This article comes from EIA.gov
August is typically the peak demand month for electricity in Texas, and sustained high temperatures can lead to stress on the electric grid. Although August saw temperatures rise above 105°F, the prolonged heat that can stress the grid beyond its capabilities did not materialize.
During the summer when temperatures are high, demand for electricity to cool homes and businesses increases. Although electric systems are intended to meet peak demand, consecutive high-demand days can strain power plants and transmission facilities and lead to unplanned outages. High wholesale electricity prices are often indications of this type of system stress.
One graphic (not shown) illustrates a relationship between daily high temperatures, daily peak system demand, and wholesale power prices for the past three Augusts for most of Texas. The size of each bubble represents the wholesale electricity price in the North Zone (Dallas-Fort Worth area) of the Electric Reliability Council of Texas’ (ERCOT) electric system for peak weekday hours.
In August 2011, a period of sustained extreme heat drove day-ahead electricity prices over $600/MWh. During August 2012 there were a few days of sustained high system demand, leading to single-day spikes of about $250/MWh in the day-ahead market. August 2013 has seen single days of high temperatures and high system demand, but not a sustained period of extreme heat as in 2011 and 2012. Consequently the price in 2013 peaked at only $90/MWh.
Higher wind generation in the SW Power Pool lowers baseload
Because of growing output from wind generators, the value and use of electric baseload capacity is declining in the Southwest Power Pool (SPP). In the chart above, the use of baseload capacity, which includes units that run near full capacity at all times, is represented by the minimum of the hourly difference between total demand and wind output. This value has come down in each of the last three years in SPP, as wind generation has supplanted baseload generation, typically from nuclear and coal units.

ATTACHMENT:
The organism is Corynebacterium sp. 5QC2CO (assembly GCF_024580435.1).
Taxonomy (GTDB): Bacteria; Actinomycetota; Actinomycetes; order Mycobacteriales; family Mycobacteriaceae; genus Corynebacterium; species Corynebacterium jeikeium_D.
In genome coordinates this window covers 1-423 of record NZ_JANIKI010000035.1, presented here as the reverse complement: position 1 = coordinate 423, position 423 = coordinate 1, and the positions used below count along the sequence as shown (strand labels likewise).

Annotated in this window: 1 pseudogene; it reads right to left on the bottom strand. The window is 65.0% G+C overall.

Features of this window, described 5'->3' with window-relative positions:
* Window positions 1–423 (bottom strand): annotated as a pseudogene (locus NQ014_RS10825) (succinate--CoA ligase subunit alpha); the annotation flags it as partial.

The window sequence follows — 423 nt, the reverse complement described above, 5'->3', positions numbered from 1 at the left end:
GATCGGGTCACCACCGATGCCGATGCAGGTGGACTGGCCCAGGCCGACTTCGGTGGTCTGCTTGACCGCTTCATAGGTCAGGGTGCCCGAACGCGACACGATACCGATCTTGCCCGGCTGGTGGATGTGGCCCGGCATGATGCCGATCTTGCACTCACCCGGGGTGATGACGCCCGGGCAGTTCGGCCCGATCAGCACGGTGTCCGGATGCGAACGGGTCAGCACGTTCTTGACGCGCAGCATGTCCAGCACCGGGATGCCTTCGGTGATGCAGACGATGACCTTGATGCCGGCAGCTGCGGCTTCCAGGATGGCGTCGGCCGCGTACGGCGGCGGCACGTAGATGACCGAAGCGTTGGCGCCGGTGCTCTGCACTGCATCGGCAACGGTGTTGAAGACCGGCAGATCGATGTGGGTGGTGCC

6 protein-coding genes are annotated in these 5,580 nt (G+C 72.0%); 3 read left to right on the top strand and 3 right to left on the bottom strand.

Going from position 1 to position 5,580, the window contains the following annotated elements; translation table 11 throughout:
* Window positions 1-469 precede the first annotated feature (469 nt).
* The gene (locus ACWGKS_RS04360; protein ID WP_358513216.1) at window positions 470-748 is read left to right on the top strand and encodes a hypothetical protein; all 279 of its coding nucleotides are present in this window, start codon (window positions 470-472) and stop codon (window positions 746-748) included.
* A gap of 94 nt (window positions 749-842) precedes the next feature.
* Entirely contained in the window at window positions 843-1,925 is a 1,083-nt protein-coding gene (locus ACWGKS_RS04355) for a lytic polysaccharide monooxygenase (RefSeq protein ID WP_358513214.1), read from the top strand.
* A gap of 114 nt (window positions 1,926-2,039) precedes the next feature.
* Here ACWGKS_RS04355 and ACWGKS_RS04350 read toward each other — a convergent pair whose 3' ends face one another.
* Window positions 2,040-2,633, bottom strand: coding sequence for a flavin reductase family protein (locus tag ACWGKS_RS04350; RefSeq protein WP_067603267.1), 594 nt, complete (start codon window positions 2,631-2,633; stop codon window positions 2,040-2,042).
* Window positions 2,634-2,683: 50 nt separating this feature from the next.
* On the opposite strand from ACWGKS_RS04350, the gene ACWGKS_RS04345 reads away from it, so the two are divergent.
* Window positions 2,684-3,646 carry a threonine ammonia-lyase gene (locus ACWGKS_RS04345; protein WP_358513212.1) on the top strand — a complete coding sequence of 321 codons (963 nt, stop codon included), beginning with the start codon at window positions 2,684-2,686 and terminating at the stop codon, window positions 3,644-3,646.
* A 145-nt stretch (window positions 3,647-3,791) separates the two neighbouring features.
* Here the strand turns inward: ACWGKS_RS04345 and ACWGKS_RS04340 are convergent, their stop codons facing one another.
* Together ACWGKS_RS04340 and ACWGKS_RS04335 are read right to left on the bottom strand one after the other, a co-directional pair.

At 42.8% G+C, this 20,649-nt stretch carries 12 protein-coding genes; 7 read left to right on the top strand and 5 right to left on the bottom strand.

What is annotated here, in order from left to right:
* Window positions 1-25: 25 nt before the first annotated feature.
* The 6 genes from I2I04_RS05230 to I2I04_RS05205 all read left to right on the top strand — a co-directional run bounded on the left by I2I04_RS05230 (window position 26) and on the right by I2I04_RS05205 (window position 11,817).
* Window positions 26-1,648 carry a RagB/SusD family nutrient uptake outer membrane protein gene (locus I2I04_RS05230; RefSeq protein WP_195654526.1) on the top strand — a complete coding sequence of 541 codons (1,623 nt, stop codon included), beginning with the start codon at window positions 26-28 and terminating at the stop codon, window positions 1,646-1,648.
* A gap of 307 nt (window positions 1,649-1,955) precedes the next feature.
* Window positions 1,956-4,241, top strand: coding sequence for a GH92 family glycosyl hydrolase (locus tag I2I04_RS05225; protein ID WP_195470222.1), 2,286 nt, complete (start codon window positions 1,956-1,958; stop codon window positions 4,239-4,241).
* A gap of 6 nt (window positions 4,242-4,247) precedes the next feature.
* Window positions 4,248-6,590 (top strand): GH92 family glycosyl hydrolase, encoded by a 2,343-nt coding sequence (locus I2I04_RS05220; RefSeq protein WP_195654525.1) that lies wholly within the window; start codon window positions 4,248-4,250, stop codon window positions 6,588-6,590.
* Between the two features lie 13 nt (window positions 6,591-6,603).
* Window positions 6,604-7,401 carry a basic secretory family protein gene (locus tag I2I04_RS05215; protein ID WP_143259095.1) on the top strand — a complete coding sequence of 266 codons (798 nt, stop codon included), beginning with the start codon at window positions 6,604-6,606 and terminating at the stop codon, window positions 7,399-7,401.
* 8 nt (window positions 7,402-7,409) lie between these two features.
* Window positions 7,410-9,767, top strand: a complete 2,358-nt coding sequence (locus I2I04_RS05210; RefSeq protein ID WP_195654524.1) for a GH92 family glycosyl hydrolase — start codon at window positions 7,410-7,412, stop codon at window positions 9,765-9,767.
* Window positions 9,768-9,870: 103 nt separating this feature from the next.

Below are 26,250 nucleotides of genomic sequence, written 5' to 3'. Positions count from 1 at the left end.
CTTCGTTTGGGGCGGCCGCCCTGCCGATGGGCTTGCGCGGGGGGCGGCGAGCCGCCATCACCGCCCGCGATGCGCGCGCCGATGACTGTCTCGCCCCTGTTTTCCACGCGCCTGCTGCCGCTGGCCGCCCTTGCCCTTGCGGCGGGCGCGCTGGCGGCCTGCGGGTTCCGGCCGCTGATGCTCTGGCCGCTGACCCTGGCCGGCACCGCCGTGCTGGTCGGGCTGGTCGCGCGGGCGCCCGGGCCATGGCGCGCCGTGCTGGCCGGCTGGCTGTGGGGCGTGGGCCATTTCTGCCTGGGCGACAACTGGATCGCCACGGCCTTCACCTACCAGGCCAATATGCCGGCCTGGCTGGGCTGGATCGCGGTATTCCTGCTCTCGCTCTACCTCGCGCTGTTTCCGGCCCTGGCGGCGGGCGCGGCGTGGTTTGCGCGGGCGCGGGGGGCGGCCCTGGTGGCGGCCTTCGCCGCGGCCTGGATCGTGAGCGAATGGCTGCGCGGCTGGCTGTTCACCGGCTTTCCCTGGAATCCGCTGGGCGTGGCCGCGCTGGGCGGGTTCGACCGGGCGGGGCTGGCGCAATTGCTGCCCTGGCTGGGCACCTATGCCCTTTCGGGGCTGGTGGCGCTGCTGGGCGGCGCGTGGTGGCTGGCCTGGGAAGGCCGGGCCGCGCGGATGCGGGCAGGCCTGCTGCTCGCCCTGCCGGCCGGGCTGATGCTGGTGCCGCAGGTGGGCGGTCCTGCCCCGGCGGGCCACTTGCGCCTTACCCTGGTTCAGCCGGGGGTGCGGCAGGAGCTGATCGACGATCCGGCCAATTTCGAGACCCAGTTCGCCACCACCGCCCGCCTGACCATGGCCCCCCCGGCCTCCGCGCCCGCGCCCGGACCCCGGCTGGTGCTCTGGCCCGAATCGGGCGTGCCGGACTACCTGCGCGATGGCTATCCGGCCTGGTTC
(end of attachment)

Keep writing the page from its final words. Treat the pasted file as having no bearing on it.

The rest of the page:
The wind output during the hour when the difference between hourly demand and wind output was at its yearly minimum has increased each year since 2010 as has the yearly average and maximum hourly wind output. Wind generating capacity in SPP doubled between June 2010 and June 2013, from 3.4 to 6.8 GW.
The declining hourly difference between total demand and wind output has occurred even though the total hourly demand during the annual minimum baseload use hour in SPP has been risen each year.
A previous Today in Energy article showed that a proxy for the size of baseload electricity service can be estimated as the minimum of hourly demand. A more accurate estimate of baseload service also considers the hourly output of variable energy resources, such as wind, solar, and hydro under certain circumstances. System operators have limited ability to control the output of these supply resources, which are generally dispatched when it is windy, sunny, or when water levels behind dams dictate flow.
The difference between hourly demand and wind output reached its minimum level in 2010 on April 25 for the hour between 3:00 and 4:00 a.m. (see chart below left). The difference between hourly demand and wind output reached its minimum level so far in 2013 on April 6 for the hour between 2:00 and 3:00 a.m. (see chart below right). The difference may get even smaller in 2013 because in 2011 and 2012 this minimum occurred in the fall.
The minimum hour for use of baseload capacity has been occurring in the spring or fall shoulder periods—when electricity demand is typically at its lowest. Baseload generating units are periodically taken offline for planned maintenance during the shoulder periods. This timing for maintenance is particularly true for nuclear units. As a result, the lowest values for the difference between demand and wind output often coincide with shoulder periods when some baseload capacity is offline anyway.
Energy Information Agency
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